Prep Profile - Bridgton Academy
Class AAA of the NEPSAC is down to just five teams this year as South Kent School has moved to AA and after having profiled Brewster Academy, Northfield Mount Hermon, St. Thomas More, and New Hampton School over the course of the last week it is time to turn our attention to Bridgton Academy.
The narrative really hasn’t changed at Bridgton in recent years as the former NEPSAC powerhouse has been relegated to strive for the role of giant killer as their lack of financial aid dollars has prevented them from competing for the championships they dominated a decade ago.
The only common denominator among those distinct generations has been head coach Whit Lesure, a true legend of prep school basketball, who continues to approach the job with no less enthusiasm than he did when his roster was comprised by a collection of mid to high-major prospects.
Other than Lesure, there are none. Not even the assistant coach returns from last season and ultimately that is just part of what has made the Wolverines’ challenge so daunting in recent years. Not only have they been constrained by a lack of resources but also a lack of continuity as the school’s commitment to a post-graduate only program has always caused them to start from scratch each fall.
On a team full of newcomers the most notable is Fardaws Aimaq, a 6-foot-11 big man who comes south from Canada and already holds multiple division I offers. Aimaq is skilled with inside-out tools and he’ll be asked to hold down the interior this year for the Wolverines.
Connor Cullen, a versatile 6-foot-5 native of Iowa, has been one of the team’s top forwards to date. A tough and rugged player with a downhill style, Cullen hangs his hat on daily productivity. Charlie Considine, a 6-foot-6 local product from Pembroke (MA) is cut from a similar cloth. He’s strong, pretty versatile, and looking forward to making a name for himself this season. Jacob Tully is a 6-foot-6 forward from Old Saybrook (CT) should also see consistent time.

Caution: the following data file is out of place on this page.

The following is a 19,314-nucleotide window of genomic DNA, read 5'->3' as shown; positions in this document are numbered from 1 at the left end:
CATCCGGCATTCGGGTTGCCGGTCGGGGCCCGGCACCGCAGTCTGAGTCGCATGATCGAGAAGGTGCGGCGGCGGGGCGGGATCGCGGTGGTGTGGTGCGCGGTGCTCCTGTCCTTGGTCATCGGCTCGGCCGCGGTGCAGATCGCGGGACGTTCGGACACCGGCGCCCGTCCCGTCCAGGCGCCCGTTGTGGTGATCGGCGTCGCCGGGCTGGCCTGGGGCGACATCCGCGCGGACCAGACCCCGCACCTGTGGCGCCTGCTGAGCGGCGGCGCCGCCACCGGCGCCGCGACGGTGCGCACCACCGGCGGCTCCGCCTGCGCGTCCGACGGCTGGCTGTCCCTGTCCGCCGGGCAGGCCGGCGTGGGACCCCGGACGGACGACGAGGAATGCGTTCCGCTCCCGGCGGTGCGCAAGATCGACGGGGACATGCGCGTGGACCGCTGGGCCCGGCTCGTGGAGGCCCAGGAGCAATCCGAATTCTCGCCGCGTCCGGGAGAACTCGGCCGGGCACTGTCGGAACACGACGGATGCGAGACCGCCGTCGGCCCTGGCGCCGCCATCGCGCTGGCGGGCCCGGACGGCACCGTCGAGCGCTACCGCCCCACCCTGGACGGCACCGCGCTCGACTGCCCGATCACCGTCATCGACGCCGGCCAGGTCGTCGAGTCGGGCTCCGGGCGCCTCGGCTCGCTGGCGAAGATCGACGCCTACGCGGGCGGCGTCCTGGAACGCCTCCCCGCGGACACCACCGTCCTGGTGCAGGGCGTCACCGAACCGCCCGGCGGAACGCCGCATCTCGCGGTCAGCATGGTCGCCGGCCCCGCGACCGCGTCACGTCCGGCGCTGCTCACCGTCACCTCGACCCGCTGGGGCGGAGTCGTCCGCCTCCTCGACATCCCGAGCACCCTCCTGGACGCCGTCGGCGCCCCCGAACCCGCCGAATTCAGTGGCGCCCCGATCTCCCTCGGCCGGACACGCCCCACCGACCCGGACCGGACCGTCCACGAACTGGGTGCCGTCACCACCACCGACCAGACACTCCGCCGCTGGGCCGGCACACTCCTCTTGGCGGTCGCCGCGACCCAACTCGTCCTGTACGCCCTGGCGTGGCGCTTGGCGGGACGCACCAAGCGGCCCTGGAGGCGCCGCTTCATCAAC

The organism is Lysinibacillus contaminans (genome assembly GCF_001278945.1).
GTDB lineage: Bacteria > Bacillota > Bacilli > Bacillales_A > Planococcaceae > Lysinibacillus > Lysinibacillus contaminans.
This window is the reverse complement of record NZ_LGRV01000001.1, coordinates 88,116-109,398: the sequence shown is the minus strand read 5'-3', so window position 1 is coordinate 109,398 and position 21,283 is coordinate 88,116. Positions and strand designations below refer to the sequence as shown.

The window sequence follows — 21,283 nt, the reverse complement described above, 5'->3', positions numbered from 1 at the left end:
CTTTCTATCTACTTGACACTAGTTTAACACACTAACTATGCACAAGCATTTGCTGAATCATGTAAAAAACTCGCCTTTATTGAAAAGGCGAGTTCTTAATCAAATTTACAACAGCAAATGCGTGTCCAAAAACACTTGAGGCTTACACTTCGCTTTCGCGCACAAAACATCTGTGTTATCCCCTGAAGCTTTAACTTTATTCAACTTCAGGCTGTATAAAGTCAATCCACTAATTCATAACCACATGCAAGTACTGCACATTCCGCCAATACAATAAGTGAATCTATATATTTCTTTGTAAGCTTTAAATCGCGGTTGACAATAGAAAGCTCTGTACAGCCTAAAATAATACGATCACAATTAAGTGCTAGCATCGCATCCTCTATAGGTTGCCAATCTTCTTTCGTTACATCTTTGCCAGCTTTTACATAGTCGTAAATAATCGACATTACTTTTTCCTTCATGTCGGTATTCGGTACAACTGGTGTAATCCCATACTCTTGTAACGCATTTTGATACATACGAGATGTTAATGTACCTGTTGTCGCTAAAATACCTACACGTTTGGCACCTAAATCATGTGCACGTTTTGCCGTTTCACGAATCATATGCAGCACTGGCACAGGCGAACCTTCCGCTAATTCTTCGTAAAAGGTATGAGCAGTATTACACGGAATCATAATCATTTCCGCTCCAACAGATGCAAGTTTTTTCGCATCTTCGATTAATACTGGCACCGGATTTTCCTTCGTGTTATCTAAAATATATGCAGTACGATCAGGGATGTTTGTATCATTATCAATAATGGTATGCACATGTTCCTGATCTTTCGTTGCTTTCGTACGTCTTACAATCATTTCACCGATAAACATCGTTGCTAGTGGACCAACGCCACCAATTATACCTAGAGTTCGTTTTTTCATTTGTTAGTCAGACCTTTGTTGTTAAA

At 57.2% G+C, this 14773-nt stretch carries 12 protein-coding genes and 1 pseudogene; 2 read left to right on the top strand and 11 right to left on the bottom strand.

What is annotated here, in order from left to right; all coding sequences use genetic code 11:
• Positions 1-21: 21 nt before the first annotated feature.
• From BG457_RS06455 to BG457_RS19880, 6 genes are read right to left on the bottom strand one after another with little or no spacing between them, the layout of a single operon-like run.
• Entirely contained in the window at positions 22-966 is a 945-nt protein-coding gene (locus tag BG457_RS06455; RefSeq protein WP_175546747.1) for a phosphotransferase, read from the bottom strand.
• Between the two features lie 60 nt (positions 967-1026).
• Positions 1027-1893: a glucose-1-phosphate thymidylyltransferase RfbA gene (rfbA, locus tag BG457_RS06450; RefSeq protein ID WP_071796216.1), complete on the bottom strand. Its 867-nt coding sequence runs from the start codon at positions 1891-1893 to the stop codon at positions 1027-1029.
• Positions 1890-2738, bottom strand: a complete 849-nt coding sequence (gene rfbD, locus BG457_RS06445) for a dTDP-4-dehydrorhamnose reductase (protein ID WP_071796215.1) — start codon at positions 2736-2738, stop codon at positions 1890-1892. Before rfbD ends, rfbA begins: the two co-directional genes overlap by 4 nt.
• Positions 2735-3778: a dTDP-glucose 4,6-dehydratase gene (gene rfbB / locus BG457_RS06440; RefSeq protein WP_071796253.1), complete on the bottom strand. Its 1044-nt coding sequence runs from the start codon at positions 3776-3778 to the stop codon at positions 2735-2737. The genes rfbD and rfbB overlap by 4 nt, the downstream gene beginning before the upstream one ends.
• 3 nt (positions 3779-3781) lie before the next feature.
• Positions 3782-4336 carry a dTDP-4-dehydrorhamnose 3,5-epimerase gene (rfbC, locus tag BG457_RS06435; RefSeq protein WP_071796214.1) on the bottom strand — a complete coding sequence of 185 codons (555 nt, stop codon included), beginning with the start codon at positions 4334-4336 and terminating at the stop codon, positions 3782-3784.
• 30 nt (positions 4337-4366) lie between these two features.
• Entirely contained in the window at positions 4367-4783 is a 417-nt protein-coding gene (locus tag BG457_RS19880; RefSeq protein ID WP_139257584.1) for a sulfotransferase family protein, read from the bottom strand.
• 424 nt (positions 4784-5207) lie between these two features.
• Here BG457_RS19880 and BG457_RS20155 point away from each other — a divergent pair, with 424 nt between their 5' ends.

David DeMarcus is one of the team’s better wings. The Kentucky native is predictably sound fundamentally with good perimeter size and a solid skill set to make shots and put the ball on the floor. Calvin Carter, who won Gatorade Player of the Year honors last year in the state of Vermont, will be another noteworthy addition on the perimeter but he’s been held out to date while recovering from a summer injury.
Chuka Mekkam comes cross country from Oregon and should be one of the team’s more impactful guards. Mekkam has a good build and clear scholarship caliber tools that he’ll look to put on display on both ends of the floor this year. Miles Oliver is a playmaking guard from California who hadn’t yet arrived in town when we visited open gym but is expected to be another D1 prospect and big addition to the team.
At Bridgton, underclassmen are a rarity to say the least. The closest thing you may find is a multi-year player and this year that’s Ryan Salzberg, a true senior who plans to return next year as a post-grad. Salzberg has good perimeter size and length, the tools to be an immediate asset for the Wolverines this year, and the potential to play his way into scholarship offers in the class of 2019.
This is a roster with good positional balance in that there’s appropriate depth along the frontline, on the wing, and in the backcourt. There’s also a clear hierarchy from a talent perspective as Aimaq and Oliver should be best suited to play leading roles and form a potentially dangerous inside-out one-two punch with guys like Cullen, DeMarcus, Mekkam, and Salzberg comprising the rest of the core.
Regardless of who is on the roster, there are some themes that tend to play out every year at Bridgton. One, this is a team that is going to learn and improve as the game goes on. Two, they are all bound to make gains with their bodies, not just by getting stronger in the weight room but by increasing their overall conditioning.
They aren’t going to win the NEPSAC this year but that hasn’t been a realistic goal in quite some time. What they are likely to do is help numerous players take their games to new levels, earn them more opportunities to play in college, and collectively become more than the sum of their individual parts.